Some people say that if you've seen one game park you've seen them all. Not true! Each game reserve has its own personality and distinct character that will make it simultaneously attractive to some and unattractive to others. While some may criticise Hluhluwe Umfolozi for being small, for instance (compared to the Kruger National Park), I on the other hand, particularly love the landscape and the lush, green vegetation. There is a sense of wildness and danger here. Its a different kind of bush. An almost jungle-like, primordial wilderness that comes alive after the rain. It is well-stocked with Big Five animals, other game and many, many bird species. There is something invigorating and exciting about an early morning game drive in Hluhluwe. Umfolozi is the southern section of the park more open grassland, even easier game sightings. We saw lion, elephant, loads of antelope and impala as well as leopard. The highlight of our trip was seeing black rhino, an increasingly rare sight on the continent these days. The park accommodation is rustic but adequate, clean and not too pricey. Ive heard some people complain about the service but I hardly notice the people when I visit a game reserve. Im not there for the people, quite frankly. Im there for the animals, for the nature and the wildness. And Hluhluwe Umfolozi has lots of these and then some. It is the regions top game reserve and any visitor will see why right away.
I've been lucky to visit Hluhluwe and Umflozi a few times in 2013 and absolutely loved every visit. In addition to having the full big 5, this park has some truly spectacular landscapes and is, by SA standards, fairly quiet and easy to navigate. Hluhluwe, the northern half of the park, is certainly the more beautiful half. The landscape becomes quite hilly and there are little offshoots from the main tar road that lead to rivers and ponds. We were surprised by quite a large heard of elephant at one river and sunset, who allowed us to stay fairly close to them and their calves. Umflozi perhaps has better game viewing. We quickly came across numerous rhino, loads of impala and zebra. The highlight of this park was certainly crossing the river near the main gate where two elephants were having a drink as the sunset. The paved road in Umflozi doesn't extend as far as it does through Hluhluwe, but the dirt roads generally do not require 4x4. We did not see any larger predators, and I heard of few people that did. I would recommend a guided tour if looking to see lions and leopards. We opted to stay at a backpackers just outside the park, since accommodation in the park begins at about USD 100/night. The backpackers (Hluhluwe Backpackers) sits a few km outside the Hluhluwe park gate offers rooms and camping, with a great kitchen and bar. No restaurant. I believe they run tours during high season. We also visited the park as a day trip from St Lucia which is possible but makes for a fairly long day in the car. I'd definitely recommend staying closer and spending a few days in and around the park. As a point of interest - I understand you can do 4-day hikes through the park in areas inaccessible by road along the southern river. We didn't have the time to do it, but it is supposed to be spectacular.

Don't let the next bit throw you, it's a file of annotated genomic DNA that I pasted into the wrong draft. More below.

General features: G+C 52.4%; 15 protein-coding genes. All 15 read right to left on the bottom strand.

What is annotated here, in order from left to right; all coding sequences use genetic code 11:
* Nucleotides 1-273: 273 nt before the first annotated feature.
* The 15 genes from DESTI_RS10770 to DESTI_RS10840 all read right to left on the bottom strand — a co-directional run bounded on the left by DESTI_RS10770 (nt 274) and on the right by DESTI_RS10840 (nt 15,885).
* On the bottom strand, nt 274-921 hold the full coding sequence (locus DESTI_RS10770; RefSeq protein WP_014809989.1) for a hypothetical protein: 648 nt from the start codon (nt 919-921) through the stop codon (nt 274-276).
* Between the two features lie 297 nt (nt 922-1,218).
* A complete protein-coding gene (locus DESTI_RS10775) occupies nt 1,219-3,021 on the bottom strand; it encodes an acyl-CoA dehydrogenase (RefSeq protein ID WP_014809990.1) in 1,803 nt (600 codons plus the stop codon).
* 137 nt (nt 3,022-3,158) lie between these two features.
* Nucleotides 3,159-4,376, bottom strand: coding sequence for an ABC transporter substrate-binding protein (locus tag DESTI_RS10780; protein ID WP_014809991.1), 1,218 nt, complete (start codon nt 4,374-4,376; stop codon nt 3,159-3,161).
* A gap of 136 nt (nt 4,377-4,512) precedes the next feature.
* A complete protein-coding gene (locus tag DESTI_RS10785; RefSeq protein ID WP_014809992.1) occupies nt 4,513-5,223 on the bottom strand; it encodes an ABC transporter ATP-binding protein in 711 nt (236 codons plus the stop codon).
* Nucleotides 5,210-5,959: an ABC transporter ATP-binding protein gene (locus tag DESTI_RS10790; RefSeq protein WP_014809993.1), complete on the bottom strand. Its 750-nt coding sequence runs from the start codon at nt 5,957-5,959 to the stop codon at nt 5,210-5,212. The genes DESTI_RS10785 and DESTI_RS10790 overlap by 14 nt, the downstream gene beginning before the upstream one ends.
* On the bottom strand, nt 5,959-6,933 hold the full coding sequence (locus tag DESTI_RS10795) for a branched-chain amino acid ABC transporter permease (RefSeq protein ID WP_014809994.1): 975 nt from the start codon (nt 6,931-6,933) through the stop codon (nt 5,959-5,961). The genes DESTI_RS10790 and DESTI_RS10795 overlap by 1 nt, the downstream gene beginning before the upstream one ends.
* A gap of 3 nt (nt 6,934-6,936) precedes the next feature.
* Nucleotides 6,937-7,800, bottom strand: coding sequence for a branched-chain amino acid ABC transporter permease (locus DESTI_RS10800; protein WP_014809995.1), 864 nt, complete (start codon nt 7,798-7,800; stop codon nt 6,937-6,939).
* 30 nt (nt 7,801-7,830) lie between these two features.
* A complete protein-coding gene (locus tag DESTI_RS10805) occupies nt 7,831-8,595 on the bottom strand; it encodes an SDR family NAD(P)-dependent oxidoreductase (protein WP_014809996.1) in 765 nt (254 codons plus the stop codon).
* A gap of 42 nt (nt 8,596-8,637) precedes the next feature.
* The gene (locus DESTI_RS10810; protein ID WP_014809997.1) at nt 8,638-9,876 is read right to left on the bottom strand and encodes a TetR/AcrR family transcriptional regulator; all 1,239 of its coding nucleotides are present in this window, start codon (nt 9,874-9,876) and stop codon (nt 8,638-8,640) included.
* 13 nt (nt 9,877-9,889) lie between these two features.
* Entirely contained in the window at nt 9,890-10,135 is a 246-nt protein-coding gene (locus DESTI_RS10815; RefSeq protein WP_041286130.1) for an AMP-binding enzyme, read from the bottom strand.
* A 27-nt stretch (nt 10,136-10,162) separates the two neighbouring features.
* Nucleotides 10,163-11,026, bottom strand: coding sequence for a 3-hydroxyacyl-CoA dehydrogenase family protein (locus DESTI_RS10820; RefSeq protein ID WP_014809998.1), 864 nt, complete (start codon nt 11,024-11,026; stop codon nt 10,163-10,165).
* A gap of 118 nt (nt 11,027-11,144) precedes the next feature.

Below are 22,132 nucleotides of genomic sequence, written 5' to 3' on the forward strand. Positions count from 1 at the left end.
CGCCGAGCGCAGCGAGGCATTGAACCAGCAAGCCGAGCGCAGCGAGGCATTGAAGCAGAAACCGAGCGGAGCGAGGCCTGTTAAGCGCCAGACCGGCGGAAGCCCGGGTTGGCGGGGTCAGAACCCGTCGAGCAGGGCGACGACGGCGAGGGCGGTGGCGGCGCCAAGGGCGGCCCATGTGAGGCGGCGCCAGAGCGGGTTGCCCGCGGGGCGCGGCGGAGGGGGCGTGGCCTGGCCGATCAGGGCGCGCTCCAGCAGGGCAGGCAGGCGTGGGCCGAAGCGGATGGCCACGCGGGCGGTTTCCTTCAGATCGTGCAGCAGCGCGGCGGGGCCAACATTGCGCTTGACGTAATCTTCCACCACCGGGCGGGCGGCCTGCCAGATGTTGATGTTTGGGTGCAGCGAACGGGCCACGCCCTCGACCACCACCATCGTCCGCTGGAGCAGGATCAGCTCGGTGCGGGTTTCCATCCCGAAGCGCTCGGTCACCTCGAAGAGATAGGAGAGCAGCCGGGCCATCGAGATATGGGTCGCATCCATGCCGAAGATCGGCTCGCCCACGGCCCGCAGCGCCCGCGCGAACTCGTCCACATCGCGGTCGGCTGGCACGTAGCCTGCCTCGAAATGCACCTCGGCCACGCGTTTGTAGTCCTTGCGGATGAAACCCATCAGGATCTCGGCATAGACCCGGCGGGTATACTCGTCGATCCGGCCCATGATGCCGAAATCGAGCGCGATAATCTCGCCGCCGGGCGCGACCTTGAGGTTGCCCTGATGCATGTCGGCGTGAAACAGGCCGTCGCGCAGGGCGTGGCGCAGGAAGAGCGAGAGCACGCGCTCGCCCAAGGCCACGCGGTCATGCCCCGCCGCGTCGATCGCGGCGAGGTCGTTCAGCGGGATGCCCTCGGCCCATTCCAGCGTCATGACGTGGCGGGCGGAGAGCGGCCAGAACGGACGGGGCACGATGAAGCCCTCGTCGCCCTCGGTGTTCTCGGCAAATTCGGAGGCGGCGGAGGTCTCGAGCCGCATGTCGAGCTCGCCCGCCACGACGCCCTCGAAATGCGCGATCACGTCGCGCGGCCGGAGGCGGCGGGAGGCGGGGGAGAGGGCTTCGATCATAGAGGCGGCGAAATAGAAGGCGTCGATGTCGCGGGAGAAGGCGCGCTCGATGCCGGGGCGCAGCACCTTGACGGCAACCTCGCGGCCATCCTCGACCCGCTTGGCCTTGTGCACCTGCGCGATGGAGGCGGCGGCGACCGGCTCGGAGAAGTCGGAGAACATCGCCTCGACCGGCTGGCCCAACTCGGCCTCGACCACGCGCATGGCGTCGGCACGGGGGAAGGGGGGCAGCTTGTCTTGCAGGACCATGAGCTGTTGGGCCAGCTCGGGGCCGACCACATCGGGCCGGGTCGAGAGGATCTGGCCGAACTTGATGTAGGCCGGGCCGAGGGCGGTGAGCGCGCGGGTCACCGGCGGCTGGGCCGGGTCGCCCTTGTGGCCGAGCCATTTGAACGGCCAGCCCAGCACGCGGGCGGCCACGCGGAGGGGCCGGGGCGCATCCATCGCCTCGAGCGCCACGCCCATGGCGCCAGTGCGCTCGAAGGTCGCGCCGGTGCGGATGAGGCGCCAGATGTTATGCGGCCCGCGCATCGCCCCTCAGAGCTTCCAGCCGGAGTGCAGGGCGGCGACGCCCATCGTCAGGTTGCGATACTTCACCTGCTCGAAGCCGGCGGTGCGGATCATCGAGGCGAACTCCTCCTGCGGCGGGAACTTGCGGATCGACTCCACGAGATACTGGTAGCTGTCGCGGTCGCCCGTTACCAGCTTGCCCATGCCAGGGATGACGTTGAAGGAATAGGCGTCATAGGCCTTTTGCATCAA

Getting to Hluhluwe Umfolozi Game Reserve from Johannesburg
It is about a six hour drive, in normal conditions, from the main international airport. It's also about a six hour drive from Maputo, Mozambique, but this route involve toll roads.
It is also possible to fly here, with flights being around 75 minutes in duration.